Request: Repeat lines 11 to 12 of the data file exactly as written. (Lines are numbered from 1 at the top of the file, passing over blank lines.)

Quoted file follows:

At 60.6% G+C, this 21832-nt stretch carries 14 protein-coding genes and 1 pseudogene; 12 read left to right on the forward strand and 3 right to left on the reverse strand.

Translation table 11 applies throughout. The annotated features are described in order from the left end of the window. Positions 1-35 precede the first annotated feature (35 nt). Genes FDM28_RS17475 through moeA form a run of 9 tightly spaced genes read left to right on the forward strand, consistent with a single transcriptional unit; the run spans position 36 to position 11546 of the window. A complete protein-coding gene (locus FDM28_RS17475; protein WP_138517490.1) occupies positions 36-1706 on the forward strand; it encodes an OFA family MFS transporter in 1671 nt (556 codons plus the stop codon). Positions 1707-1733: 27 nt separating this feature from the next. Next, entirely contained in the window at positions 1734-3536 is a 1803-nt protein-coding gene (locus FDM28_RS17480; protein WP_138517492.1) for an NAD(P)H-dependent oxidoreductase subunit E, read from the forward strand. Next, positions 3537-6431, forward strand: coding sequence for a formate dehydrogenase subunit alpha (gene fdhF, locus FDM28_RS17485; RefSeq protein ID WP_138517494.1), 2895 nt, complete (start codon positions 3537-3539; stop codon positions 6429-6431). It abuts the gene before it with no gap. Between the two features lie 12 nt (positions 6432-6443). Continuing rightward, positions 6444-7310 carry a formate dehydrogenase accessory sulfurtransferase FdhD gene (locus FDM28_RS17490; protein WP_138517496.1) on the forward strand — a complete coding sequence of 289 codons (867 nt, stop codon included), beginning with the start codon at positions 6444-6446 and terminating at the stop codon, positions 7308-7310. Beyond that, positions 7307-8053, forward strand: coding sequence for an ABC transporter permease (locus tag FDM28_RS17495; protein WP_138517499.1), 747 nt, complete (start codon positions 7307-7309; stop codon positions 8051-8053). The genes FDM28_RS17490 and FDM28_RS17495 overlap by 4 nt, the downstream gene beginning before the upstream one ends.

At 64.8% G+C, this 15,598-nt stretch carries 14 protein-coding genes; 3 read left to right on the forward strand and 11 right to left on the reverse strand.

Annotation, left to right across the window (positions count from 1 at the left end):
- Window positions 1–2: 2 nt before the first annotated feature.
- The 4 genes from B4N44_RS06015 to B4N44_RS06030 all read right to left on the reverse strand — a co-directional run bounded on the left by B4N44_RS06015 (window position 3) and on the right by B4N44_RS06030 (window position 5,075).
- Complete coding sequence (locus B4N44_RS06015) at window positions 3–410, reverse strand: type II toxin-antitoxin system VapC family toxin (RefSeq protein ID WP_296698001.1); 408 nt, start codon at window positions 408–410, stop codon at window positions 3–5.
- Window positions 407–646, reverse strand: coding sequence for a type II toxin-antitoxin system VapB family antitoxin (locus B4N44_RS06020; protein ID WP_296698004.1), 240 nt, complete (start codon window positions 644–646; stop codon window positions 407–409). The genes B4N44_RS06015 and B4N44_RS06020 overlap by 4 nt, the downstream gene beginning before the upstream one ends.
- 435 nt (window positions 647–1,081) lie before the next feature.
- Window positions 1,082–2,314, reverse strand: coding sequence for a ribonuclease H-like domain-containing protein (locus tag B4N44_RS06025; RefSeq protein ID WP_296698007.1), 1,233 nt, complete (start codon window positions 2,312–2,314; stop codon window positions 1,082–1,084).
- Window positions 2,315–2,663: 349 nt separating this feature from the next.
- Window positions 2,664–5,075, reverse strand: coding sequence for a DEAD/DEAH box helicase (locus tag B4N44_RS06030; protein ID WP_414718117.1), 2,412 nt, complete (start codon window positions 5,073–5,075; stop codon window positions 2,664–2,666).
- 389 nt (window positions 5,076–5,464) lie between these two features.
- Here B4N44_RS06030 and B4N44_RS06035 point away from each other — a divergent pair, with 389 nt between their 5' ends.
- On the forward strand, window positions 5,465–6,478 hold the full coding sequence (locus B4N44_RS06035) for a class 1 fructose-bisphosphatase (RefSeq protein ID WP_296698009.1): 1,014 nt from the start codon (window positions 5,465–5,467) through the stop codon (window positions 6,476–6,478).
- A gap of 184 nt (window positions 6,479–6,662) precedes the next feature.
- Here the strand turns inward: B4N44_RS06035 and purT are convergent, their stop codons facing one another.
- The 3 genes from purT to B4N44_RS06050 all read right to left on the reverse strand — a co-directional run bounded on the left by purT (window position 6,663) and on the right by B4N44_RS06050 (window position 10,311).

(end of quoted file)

- Window positions 2,315–2,663: 349 nt separating this feature from the next.
- Window positions 2,664–5,075, reverse strand: coding sequence for a DEAD/DEAH box helicase (locus tag B4N44_RS06030; protein ID WP_414718117.1), 2,412 nt, complete (start codon window positions 5,073–5,075; stop codon window positions 2,664–2,666).